Post by the Hawthorne Hawkman, photo from Minnesota Public Radio.
Since the Star Tribune broke the story about the Minneapolis superintendent proposing the closure of North High, a rally has already been scheduled for tomorrow night's school board meeting. A robust discussion is occurring on the Minneapolis Issues Forum. I encourage readers to check it out and contribute to the dialogue there. However, the Issues Forum has its limitations. Only two comments per 24 hours are allowed, and one cannot comment anonymously. So I'm offering up the NXNS site for a such a dialogue if folks wish to do so here.
This is quite the conundrum. North High is reportedly the oldest continually functioning high school in all of Minneapolis (although not always out of its current location). It boasts quite a few famous graduates (we'll forgive them for letting Sid Hartman get a degree). And yet, despite everything it ought to have going for it, only 42 students enrolled in the freshman class. The current proposal allows for these 42 to remain until graduation, but I can't see that happening. If I were a freshman and the school were closing, I know I'd want to transfer somewhere else.
We can cry and holler all we want, but at the end of the day it's that number that's the most significant factor at play. A school of this size simply cannot function with so few students entering its doors each year. On the Issues Forum, some very pertinent questions get raised...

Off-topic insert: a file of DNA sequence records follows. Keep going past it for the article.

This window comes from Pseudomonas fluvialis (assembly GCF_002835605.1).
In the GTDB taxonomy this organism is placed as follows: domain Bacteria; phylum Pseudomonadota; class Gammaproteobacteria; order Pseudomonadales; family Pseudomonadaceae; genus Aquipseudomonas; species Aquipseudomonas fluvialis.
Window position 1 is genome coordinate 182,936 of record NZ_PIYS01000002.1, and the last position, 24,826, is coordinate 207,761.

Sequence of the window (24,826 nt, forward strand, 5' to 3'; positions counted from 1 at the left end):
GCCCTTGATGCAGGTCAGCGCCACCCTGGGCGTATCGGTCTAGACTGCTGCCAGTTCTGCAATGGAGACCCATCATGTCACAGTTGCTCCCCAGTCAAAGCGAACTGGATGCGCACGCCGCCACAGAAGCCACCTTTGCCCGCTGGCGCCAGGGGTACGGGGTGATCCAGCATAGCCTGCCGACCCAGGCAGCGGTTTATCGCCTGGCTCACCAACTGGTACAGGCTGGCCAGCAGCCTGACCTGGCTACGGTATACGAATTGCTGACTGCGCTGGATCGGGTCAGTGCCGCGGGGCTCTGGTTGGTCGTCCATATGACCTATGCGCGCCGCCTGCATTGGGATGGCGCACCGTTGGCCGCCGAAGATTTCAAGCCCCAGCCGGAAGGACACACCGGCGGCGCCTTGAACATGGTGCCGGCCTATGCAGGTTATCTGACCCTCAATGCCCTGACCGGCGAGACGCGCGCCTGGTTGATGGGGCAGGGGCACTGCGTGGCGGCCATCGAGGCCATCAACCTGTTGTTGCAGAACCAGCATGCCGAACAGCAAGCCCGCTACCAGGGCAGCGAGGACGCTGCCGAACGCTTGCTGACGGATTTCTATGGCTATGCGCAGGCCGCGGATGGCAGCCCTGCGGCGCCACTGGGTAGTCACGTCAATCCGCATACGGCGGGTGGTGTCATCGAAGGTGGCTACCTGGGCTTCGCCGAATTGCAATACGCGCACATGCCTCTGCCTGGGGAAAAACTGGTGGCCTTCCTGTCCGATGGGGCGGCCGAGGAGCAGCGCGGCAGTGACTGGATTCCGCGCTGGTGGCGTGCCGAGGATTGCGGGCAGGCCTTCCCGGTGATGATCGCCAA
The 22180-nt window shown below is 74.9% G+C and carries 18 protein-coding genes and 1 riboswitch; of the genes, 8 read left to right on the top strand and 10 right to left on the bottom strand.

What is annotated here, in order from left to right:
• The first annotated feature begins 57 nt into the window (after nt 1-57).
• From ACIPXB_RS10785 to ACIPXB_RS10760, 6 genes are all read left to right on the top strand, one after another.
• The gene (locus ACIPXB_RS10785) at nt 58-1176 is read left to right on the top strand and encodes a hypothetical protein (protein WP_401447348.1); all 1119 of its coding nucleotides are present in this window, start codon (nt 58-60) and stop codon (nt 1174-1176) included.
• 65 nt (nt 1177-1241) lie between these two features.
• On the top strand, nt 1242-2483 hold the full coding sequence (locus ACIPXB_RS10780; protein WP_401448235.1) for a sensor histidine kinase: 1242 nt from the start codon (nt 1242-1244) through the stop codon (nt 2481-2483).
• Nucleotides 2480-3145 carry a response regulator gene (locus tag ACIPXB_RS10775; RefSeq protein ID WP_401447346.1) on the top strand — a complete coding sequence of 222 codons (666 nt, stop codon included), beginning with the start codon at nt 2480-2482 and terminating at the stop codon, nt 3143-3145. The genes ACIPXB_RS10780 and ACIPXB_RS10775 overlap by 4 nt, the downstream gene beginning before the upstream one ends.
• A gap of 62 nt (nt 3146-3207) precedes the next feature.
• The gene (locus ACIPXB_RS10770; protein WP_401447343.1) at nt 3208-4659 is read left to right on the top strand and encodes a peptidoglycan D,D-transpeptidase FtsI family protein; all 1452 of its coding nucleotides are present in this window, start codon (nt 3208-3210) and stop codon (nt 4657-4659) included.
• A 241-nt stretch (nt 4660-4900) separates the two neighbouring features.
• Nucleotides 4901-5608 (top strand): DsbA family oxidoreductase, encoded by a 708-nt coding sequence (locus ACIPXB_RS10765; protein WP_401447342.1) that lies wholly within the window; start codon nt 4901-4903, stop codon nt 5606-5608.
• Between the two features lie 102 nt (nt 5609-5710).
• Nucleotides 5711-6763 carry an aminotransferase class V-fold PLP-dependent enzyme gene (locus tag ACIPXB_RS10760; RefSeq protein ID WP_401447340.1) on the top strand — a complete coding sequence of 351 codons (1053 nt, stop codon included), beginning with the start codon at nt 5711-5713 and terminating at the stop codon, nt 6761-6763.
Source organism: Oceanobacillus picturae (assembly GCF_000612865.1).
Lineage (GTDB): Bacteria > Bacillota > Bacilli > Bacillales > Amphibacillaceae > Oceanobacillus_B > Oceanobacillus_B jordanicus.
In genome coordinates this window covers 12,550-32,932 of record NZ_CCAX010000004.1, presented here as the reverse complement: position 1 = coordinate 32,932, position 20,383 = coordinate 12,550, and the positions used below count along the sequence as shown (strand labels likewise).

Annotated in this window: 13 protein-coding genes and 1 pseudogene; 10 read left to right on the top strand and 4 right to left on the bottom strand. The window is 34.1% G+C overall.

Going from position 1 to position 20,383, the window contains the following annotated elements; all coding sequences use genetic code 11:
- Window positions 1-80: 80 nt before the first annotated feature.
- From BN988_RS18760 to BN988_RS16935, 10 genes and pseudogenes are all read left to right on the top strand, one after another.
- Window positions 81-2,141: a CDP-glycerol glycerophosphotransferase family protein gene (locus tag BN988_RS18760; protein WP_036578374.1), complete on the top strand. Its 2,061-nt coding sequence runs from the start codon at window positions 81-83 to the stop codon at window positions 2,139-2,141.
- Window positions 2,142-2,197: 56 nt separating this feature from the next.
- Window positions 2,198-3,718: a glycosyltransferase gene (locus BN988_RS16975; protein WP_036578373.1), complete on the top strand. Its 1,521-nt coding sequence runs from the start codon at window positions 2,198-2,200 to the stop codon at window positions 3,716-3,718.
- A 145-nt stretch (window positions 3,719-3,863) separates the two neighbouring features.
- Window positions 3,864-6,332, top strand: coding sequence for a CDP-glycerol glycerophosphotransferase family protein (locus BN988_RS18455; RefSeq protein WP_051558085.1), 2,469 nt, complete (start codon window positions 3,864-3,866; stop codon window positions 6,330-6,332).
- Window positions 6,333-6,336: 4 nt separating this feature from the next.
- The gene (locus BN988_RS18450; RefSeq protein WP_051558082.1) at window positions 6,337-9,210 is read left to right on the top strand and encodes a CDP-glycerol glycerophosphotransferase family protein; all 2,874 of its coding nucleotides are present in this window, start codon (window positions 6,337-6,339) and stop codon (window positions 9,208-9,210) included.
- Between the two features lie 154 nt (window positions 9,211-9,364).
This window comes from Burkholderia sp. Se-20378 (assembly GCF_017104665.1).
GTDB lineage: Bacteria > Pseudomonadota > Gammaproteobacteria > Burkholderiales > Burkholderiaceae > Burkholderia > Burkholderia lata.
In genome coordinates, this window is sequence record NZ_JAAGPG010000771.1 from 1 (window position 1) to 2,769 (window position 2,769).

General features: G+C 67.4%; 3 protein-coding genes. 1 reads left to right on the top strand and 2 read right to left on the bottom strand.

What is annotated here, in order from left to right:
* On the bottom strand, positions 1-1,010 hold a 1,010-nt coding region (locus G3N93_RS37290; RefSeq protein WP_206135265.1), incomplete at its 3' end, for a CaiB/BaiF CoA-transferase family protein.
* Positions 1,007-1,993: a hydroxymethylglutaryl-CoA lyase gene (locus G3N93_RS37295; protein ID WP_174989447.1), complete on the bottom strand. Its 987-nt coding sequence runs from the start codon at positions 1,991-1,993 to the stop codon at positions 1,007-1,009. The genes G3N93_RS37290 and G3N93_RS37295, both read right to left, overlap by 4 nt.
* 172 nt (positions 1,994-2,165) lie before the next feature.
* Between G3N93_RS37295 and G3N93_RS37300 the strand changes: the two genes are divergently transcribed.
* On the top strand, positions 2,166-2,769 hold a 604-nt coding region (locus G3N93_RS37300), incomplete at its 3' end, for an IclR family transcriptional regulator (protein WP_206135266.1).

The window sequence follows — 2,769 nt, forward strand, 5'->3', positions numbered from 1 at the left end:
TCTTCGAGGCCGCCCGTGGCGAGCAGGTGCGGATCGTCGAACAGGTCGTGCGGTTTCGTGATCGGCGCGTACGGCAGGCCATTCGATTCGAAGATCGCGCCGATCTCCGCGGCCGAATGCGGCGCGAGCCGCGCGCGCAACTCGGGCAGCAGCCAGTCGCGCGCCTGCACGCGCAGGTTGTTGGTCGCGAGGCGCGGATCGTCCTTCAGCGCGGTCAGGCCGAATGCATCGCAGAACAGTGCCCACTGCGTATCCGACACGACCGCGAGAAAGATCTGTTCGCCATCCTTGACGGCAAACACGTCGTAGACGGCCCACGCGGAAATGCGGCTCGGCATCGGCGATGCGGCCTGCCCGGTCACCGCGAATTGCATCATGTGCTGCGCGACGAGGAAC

...such as "What good is moving the MPS HQ to north Minneapolis if there are no schools left?" And frankly, if we're just going to shut down a school, why do we even need to spend taxpayer money on a new building? Let's just have them move in at 1500 James if it comes to that.
Two of the main factors that Forum readers attribute to the school's decline are the closure of several middle schools in north Minneapolis, as well as the NAACP lawsuit resulting in the Choice is Yours. The latter item sounded good, but if we're spending tax dollars to bus our kids away from local schools and they're not performing any better, and the decline in enrollment leads to the closure of more and more neighborhood schools...well, then it just seems like one of those things we pave the road to hell with.
Not only that, but I'm sure we'll find plenty of people calling upon our elected officials to save North High - as well they should. But where are these neighbors' children attending school? If we're not sending our own kids to our local high school, what gives us the right to demand that it be kept open? On the other hand, why should a parent send their child to anything less than the best school they can? Wouldn't you want your kid to have the greatest opportunities possible at their fingertips when they graduate? If North High doesn't give that to enough children, why should parents just have their kids go anyway?
Even so, the loss of a school in the neighborhood is going to make it that much harder to attract or retain quality homeowners. There are two things that are primary contributors to the desirability of a neighborhood: the quality of its housing stock and access to amenities. A vibrant school system is one of the top amenities homeowners look for.
So if 42 students per year isn't enough to justify keeping North High open, then what will it take to boost enrollment numbers?